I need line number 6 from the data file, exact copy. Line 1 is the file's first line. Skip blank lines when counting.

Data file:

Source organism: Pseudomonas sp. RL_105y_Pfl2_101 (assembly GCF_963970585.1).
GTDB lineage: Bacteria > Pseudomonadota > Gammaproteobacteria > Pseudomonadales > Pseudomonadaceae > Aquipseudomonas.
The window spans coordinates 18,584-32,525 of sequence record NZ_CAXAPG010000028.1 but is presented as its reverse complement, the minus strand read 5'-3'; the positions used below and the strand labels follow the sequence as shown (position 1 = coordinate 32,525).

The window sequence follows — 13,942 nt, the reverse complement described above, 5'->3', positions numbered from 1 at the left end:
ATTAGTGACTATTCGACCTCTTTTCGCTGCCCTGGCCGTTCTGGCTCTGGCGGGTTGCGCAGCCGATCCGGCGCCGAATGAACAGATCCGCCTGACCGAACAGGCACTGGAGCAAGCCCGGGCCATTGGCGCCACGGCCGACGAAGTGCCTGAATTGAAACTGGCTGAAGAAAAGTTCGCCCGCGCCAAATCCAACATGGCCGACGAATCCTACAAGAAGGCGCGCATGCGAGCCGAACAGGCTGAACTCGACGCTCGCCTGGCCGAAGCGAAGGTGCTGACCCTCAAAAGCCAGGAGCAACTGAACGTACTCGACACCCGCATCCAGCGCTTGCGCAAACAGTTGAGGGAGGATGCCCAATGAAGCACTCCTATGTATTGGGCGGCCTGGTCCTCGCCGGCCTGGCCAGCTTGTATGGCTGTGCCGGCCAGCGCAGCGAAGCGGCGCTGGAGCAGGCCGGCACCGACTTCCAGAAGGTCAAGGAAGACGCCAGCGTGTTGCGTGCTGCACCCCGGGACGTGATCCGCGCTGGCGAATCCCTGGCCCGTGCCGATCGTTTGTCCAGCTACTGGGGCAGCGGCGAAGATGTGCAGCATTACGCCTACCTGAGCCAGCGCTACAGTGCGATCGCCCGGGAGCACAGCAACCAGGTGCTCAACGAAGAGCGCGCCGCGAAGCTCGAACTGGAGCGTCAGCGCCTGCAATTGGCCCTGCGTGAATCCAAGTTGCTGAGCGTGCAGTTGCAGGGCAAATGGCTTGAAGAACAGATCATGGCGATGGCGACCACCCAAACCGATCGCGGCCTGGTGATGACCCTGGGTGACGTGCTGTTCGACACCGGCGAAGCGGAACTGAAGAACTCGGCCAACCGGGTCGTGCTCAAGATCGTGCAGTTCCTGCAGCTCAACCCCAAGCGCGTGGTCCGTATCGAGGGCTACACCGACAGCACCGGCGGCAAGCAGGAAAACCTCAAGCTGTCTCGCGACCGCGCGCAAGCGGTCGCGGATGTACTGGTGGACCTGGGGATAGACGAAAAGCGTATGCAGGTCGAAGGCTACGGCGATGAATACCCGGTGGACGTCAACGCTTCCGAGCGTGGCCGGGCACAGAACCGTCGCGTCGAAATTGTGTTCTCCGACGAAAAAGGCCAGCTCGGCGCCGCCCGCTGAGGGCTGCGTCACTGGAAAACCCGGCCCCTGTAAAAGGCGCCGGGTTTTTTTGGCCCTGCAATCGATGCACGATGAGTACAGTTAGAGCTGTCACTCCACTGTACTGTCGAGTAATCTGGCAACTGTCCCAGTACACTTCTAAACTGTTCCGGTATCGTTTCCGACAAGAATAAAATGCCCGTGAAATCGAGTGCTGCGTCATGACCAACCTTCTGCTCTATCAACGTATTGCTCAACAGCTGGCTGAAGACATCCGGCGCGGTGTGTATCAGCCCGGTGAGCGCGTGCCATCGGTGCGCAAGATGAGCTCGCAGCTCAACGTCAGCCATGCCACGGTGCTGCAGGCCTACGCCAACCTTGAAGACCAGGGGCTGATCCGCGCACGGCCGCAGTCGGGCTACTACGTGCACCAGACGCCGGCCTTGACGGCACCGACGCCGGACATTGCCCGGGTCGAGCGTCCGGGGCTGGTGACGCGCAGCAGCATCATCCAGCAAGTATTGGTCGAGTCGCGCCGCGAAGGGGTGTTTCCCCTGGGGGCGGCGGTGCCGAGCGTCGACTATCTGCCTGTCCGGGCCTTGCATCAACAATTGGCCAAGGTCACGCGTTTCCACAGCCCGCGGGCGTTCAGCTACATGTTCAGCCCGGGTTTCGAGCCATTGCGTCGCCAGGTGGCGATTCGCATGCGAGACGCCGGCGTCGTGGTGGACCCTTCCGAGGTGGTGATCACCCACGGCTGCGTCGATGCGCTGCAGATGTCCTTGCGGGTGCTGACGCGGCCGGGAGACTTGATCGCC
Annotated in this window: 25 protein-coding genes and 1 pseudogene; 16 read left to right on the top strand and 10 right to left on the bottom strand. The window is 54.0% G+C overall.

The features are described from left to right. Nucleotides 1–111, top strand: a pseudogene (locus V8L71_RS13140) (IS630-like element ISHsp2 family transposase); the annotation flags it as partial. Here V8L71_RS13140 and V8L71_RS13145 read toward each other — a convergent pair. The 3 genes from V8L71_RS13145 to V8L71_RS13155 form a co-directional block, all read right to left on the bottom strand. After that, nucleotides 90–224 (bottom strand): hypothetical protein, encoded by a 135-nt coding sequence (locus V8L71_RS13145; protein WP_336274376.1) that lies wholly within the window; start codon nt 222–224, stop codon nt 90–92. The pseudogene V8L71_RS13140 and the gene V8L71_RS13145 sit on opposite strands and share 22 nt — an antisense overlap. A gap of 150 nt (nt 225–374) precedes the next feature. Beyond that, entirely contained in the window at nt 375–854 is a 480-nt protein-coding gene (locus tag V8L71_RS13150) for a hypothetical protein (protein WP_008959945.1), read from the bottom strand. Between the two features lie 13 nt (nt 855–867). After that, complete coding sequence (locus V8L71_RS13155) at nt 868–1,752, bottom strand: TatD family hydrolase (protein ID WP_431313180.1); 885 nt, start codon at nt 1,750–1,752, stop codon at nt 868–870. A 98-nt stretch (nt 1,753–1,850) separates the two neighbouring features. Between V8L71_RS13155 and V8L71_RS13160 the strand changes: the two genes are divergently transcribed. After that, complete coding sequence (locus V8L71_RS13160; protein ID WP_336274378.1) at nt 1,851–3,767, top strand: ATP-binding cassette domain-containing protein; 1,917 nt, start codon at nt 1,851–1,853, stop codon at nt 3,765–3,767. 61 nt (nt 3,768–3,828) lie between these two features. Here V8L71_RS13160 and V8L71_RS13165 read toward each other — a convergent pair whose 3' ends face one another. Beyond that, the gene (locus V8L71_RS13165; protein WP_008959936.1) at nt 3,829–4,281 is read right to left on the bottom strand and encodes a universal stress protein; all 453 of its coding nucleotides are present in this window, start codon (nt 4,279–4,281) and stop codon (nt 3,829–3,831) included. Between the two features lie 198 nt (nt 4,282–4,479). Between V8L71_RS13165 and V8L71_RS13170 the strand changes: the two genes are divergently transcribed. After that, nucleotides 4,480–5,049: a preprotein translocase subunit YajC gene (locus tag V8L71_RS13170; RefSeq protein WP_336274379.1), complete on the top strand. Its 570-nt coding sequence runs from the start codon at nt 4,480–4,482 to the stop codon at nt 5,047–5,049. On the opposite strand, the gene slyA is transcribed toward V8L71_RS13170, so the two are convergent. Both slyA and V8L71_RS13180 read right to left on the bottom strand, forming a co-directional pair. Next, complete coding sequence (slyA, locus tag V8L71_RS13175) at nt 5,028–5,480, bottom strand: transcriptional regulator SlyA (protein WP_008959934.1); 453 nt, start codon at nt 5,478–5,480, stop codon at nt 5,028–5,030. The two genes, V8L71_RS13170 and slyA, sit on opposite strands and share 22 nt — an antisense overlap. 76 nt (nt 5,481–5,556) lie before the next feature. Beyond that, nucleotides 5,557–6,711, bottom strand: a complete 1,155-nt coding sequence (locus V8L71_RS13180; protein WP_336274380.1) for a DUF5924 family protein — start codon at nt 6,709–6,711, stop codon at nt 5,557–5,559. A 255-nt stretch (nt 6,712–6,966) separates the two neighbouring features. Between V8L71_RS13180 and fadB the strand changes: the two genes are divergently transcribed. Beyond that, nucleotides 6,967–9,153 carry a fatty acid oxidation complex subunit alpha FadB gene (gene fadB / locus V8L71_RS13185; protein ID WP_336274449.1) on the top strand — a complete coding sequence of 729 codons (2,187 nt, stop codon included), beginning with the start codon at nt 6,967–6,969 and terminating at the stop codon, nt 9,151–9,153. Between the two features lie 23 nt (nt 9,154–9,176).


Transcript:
Annotated in this window: 25 protein-coding genes and 1 pseudogene; 16 read left to right on the top strand and 10 right to left on the bottom strand. The window is 54.0% G+C overall.